April 20, 2021


During the pandemic, ransomware attacks increased drastically at universities. Ransomware is a type of malware that accesses and encrypts files stored on a computer or a server. Cyberthieves then demand a ransom (money) to restore the files. If the ransom is not paid, the information remains encrypted and is lost forever.


How does Ransomware work?

The attacker sends an infected URL or attachment through email disguised as a legitimate document that tricks users into clicking on it. Once the reader clicks the infected document, the malware downloads and takes over the device in seconds, encrypting all of the files in the system. It can also infect any USB devices connected to the infected computer. The ransom message is then displayed on the computer screen.

How to Stay Safe

  1. Apply those updates! The most important way to stay protected is to keep your computer patched, update your software and keep antivirus running. If you don't take these steps, you will get infected.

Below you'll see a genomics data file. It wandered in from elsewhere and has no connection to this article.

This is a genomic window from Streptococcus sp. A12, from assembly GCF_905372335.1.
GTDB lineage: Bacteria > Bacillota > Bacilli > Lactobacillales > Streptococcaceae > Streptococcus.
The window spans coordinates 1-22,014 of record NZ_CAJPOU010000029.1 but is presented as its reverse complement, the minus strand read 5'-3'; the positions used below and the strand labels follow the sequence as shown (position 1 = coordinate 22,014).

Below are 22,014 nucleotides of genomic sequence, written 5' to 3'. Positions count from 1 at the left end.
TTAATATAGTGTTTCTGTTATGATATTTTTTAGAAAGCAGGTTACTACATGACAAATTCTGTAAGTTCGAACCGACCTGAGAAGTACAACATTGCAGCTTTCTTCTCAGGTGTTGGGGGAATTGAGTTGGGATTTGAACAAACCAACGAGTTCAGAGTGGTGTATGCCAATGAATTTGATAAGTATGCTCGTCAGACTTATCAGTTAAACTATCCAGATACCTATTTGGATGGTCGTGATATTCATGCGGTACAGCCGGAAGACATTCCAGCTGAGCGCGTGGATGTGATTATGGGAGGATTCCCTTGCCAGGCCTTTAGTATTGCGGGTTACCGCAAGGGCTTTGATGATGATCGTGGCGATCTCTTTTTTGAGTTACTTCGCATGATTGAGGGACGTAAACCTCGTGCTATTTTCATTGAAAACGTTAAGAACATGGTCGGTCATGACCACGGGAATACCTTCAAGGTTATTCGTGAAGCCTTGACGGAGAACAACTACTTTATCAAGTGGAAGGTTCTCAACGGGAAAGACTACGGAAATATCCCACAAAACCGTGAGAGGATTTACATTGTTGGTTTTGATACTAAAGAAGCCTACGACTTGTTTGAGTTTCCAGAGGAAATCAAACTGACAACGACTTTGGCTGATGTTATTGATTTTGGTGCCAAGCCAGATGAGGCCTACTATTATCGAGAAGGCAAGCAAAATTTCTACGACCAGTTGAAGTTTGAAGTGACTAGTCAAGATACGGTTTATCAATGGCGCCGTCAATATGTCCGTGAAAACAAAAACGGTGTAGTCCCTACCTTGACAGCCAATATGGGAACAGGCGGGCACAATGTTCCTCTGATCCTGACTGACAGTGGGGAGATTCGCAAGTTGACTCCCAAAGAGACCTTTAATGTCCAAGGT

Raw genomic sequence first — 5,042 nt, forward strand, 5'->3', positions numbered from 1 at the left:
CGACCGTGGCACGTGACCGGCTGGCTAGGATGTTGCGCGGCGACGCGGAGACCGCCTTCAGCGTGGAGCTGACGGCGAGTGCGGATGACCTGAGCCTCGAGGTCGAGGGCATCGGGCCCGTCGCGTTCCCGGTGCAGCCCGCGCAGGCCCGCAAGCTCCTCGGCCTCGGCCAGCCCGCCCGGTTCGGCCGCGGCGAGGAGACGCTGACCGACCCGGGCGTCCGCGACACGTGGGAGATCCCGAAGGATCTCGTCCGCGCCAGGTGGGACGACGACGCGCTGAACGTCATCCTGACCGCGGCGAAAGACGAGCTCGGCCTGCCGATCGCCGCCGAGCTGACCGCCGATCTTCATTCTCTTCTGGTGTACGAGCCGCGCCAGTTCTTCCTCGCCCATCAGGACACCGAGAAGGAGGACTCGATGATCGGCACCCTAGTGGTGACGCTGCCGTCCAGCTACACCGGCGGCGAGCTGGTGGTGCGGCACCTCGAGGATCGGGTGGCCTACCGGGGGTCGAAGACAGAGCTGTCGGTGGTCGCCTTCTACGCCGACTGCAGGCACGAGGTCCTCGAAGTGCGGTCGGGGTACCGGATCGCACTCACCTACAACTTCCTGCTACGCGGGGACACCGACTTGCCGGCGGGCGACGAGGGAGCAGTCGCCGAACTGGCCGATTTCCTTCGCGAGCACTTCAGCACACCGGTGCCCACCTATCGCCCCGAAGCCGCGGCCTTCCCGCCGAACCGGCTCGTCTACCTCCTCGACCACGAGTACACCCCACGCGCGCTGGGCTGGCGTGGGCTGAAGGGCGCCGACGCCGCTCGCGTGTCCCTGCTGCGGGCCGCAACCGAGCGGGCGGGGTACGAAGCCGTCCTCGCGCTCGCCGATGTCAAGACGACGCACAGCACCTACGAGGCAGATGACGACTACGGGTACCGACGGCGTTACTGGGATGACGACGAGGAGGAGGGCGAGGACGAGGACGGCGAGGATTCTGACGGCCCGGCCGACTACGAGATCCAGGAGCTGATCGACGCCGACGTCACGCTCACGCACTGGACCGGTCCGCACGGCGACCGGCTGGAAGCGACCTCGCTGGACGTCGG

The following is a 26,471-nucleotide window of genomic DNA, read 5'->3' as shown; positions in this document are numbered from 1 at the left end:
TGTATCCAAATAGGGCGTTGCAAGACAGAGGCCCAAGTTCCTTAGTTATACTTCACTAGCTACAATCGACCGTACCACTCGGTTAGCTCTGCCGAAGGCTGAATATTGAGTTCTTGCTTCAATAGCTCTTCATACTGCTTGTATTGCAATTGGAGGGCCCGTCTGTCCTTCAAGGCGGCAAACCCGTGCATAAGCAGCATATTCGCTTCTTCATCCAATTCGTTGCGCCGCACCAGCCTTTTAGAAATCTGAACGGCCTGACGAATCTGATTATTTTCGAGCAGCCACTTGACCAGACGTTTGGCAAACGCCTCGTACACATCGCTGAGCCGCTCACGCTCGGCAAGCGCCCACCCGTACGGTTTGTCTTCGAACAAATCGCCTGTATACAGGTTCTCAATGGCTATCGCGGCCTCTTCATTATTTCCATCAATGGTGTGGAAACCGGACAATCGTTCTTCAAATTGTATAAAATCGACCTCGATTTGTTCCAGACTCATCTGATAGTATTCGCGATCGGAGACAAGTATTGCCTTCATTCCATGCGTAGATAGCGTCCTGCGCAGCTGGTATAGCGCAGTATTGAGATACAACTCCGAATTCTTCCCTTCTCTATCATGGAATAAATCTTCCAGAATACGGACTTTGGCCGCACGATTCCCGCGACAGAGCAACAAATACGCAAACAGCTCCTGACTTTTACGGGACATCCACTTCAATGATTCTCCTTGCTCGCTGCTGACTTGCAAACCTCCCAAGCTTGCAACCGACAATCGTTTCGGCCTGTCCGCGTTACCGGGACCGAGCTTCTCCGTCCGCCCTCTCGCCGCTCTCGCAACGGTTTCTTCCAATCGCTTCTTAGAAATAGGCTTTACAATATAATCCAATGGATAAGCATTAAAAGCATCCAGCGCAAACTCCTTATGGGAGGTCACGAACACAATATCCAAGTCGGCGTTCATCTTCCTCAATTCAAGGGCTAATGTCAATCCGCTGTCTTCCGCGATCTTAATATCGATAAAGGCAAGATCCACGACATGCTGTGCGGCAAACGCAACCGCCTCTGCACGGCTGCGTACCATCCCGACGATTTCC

2. Back up your data. Set up a system that backs up your data automatically and consistently to a separate storage system. There are many cloud-based options available (Dropbox, OneDrive, Carbonite, etc.). If you use an external hard drive, be sure to detach it from the computer when done with your backup.

  3. Avoid clicking links. Avoid clicking any links in suspicious emails or spam, and do not open attachments you aren’t expecting. 

What to Do During an Attack

  • Disconnect. Prevent the attack from spreading to other computers in your network by disconnecting from the internet and changing passwords to be safe.
  • Report It. Report the issue to Help Desk Central.
  • Don’t Pay. Once you’ve contacted Help Desk Central, you should wipe your machine, update all software and restore your data from backup. Ransom payers tend to be flagged and targeted more frequently.